A groundbreaking home that uses the latest smart technology to give people with dementia and other serious long-term health conditions greater independence has been showcased for the first time in Bristol in the UK.
The technology, which has been developed by the Bath Institute of Medical Engineering (BIME) in the School for Health at the University of Bath, has been designed to help people readjust to living on their own after a stay in hospital, and aims to reduce the risk of users being readmitted to hospital or going into long term care.
It uses special sensors that can wirelessly 'talk' to devices, such as the cooker (stoves), taps and light switches, in response to the behaviour of the resident. By monitoring movement within the home, the system is able to respond to many different situations without having to contact care staff, often just using simple voice prompts, which could be recorded by family members.
The whole installation is quite unique because it is designed to empower the resident rather than relying on outside help to deal with problems.
- If the occupant was detected opening the main door at inappropriate times they would be given a prompt to let them know the time and encourage them to go back to bed. If they continued to go out, care staff would be alerted.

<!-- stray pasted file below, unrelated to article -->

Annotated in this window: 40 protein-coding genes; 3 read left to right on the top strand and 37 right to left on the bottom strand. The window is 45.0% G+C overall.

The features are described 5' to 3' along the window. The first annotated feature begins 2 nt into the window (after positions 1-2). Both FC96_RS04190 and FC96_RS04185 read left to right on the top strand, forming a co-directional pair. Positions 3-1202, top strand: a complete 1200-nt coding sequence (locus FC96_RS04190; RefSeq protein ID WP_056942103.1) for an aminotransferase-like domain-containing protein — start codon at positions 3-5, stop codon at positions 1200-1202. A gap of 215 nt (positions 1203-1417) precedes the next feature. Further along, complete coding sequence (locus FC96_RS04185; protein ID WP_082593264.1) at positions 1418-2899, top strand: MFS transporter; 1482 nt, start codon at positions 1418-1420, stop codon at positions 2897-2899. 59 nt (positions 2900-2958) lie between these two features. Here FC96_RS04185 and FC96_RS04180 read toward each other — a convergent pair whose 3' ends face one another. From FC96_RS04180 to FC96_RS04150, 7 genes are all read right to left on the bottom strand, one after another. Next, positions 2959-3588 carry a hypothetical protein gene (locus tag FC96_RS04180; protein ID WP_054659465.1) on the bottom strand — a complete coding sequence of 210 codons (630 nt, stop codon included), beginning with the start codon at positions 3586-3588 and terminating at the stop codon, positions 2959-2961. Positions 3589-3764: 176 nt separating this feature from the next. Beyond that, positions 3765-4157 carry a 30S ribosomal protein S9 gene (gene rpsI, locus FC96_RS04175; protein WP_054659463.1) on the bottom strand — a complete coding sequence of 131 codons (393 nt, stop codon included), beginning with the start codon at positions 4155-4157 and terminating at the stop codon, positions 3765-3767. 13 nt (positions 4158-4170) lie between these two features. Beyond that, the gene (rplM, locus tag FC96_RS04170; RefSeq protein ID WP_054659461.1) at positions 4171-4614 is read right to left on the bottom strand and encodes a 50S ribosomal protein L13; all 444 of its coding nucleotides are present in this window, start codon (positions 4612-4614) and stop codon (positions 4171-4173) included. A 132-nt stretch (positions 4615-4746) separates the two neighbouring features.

- If the occupant got out of bed at night, the bedroom lights would be gently faded up.
- If the occupant got back into bed and left the lights on, the house would wait a couple of minutes and then fade the lights off. The user could turn the lights on and off themselves at any point.
- If the occupant moved around the house when it was dark, appropriate room lights would be turned on to help orientate them and prevent falls.
- If taps were accidentally left on they would be turned off.
- If the cooker (stove or hot plate) was left on the occupant would be prompted to turn it off. This would be done twice but if they didn't respond, or if smoke was detected near the cooker, it would be turned off and care staff alerted.
- Whilst the cooker hot plates were still hot, even if the cooker had been turned off, a small warning sign would be illuminated saying 'Cooker Hot'.
- If the occupant was detected moving around a lot at night, they would be prompted to encourage them to go back to bed. If they continued to behave restlessly care staff would be alerted.
- Care staff would be alerted through the normal warden call system.
..gee..I don't have dementia (yet) but I could sure use some of these features in my home. Ever think of designing DIY drop-in modules (like lego blocks) for this stuff?
ETA: now demo home....no mention of dsesign or construction costs or maintance costs.
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